History is the discovery, collection, organization, analysis, and presentation of information about past events. History can also mean a continuous, typically chronological record of important or public events or of a particular trend or institution. Scholars who write about history are called historians. It is a field of knowledge which uses a narrative to examine and analyse the sequence of events, and it sometimes attempts to objectively investigate the patterns of cause and effect that determine events. Historians debate the nature of history and its usefulness. This includes discussing the study of the discipline as an end in itself and as a way of providing "perspective" on the problems of the present. The stories common to a particular culture but not supported by external sources (such as the legends surrounding King Arthur) are usually classified as cultural heritage rather than as the "disinterested investigation" needed by the discipline of history. Events of the past prior to written record are considered prehistory.
Amongst scholars, fifth century BC Greek historian Herodotus is considered to be the "father of history"; the methods of Herodotus along with his contemporary Thucydides form the foundations for the modern study of history. Their influence (along with other historical traditions in other parts of their world) has spawned many different interpretations of the nature of history which has developed over the centuries and are continuing to change. The modern study of history has many different fields, including those that focus on certain regions and those that focus on certain topical or thematic elements of historical investigation. Often, history is taught as part of primary and secondary education, and the academic study of history is a major discipline in university studies.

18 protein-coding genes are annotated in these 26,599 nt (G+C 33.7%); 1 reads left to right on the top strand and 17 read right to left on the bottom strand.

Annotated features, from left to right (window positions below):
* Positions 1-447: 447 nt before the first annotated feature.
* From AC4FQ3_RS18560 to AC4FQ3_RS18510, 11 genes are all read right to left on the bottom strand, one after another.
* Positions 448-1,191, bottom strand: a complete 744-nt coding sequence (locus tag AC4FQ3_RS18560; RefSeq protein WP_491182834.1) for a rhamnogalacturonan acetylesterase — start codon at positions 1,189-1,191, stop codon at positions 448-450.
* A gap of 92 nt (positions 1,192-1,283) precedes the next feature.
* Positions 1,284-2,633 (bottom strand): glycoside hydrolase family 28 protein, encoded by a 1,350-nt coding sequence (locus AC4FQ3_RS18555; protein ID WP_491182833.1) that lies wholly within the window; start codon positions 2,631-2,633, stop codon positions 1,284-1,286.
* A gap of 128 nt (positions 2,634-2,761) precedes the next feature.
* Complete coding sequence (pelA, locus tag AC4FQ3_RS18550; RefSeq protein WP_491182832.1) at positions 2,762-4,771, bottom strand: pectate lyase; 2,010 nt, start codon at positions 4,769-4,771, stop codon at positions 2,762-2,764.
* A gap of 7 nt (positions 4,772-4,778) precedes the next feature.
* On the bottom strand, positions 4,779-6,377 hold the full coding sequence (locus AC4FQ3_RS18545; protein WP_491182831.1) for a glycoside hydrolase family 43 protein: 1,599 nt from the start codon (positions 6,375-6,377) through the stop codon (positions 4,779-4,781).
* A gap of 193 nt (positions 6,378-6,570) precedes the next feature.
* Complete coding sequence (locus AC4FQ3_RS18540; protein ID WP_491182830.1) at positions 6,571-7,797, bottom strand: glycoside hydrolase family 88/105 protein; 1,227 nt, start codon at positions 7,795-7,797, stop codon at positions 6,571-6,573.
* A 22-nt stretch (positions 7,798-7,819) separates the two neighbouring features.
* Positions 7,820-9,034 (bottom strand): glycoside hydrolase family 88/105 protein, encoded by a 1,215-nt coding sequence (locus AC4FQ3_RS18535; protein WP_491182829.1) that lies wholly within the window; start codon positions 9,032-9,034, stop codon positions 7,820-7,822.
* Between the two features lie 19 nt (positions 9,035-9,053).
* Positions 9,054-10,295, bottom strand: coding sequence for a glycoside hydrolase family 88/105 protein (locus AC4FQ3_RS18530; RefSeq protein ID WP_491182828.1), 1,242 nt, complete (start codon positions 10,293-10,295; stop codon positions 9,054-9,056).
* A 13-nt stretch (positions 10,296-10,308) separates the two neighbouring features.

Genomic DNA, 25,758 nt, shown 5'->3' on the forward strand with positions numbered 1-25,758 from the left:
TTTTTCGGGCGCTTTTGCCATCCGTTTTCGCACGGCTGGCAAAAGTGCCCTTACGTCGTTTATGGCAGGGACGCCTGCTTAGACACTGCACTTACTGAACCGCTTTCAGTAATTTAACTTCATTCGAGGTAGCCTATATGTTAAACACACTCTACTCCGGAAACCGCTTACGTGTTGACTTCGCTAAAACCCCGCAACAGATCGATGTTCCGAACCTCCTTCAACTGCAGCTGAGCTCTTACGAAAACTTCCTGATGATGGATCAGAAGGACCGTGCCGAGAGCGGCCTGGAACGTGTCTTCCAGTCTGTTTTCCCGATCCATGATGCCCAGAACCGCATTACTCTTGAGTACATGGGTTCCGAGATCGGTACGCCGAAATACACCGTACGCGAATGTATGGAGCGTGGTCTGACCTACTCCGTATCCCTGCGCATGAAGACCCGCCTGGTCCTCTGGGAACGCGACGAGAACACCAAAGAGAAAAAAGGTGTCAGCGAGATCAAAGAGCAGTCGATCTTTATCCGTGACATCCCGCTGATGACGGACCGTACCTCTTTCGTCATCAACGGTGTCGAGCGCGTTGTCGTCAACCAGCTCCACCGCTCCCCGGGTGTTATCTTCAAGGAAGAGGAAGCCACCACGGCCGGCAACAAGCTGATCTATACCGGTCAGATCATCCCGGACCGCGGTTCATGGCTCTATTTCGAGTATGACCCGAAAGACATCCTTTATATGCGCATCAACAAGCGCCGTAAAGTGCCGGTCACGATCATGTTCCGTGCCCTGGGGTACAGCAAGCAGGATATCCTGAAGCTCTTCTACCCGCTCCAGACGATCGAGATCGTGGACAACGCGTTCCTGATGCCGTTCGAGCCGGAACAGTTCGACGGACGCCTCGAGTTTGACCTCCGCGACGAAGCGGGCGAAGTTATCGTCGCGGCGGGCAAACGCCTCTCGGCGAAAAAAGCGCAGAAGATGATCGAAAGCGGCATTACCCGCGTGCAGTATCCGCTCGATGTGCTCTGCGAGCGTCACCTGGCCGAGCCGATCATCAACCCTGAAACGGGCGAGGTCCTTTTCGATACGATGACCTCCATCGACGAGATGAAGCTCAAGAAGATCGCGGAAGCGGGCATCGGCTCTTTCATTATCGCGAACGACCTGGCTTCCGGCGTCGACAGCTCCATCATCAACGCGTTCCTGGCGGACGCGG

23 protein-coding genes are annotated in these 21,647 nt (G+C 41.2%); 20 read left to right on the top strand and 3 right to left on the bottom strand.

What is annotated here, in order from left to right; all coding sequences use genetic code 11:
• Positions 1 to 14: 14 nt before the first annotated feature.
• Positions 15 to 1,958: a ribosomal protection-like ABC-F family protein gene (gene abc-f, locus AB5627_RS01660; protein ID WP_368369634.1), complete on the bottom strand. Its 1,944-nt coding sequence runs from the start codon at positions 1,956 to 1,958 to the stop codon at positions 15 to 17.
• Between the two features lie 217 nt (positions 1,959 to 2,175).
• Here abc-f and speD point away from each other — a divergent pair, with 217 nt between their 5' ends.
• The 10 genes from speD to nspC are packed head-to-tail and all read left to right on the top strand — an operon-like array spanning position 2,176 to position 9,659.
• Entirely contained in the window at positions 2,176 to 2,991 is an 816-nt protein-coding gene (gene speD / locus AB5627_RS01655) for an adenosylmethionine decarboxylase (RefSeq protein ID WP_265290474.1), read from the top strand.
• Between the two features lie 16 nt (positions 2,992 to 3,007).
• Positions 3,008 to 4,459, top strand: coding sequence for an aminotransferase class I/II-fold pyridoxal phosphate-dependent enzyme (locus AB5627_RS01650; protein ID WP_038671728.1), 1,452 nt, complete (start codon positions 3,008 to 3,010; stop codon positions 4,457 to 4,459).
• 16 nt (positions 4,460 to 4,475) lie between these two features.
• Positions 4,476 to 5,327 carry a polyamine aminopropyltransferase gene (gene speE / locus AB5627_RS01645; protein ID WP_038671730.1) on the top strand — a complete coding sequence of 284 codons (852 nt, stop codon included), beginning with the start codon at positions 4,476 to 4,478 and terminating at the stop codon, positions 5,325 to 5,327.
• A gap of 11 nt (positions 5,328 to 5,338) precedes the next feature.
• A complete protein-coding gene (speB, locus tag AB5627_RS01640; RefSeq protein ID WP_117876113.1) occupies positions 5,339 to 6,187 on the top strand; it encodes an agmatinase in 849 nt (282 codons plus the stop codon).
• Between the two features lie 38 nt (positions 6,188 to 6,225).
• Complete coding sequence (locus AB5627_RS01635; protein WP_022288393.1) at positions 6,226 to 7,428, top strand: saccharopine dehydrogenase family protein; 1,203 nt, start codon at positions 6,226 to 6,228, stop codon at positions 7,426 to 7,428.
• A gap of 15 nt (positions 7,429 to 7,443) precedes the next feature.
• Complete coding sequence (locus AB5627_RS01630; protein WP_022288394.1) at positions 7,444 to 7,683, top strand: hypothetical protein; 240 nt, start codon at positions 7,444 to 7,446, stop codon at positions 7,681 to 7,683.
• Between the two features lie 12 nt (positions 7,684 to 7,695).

The history of Poland from 1945 to 1989
spans the period of Soviet Communist
dominance imposed after the end of World War II over the Polish People's Republic
. These years, while featuring many improvements in the standard of living
in Poland, were marred by social unrest
and economic depression
Near the end of World War II the advancing Soviet Red Army pushed out the Nazi German forces from occupied Poland. At the insistence of Joseph Stalin, the Yalta Conference sanctioned the formation of a new Polish provisional and pro-Communist coalition government in Moscow, which ignored the Polish government-in-exile based in London. This has been described as a Western betrayal of Poland on the part of Allied Powers to appease the Soviet leader and avoid a direct conflict. The Potsdam Agreement of 1945 ratified the westerly shift of Polish borders and approved its new territory between the Oder–Neisse line and the Curzon Line. Poland, as a result of World War II, for the first time in history became an ethnically homogeneous nation state without prominent minorities due to destruction of indigenous Polish-Jewish population in the Holocaust, the flight and expulsion of Germans in the west, resettlement of Ukrainians in the east, and the repatriation of Poles from Kresy. The new communist government in Warsaw solidified its political power over the next two years, while the Communist Polish United Workers' Party (PZPR) under Bolesław Bierut gained firm control over the country, which would become part of the postwar Soviet sphere of influence in Eastern Europe. Following Stalin's death in 1953, a political "thaw" in Eastern Europe caused a more liberal faction of the Polish Communists of Władysław Gomułka to gain power. By the mid-1960s, Poland began experiencing increasing economic, as well as political, difficulties. In December 1970, a price hike led to a wave of strikes. The government introduced a new economic program based on large-scale borrowing from the West, which resulted in an immediate rise in living standards and expectations, but the program faltered because of the 1973 oil crisis. In the late 1970s the government of Edward Gierek was finally forced to raise prices, and this led to another wave of public protests.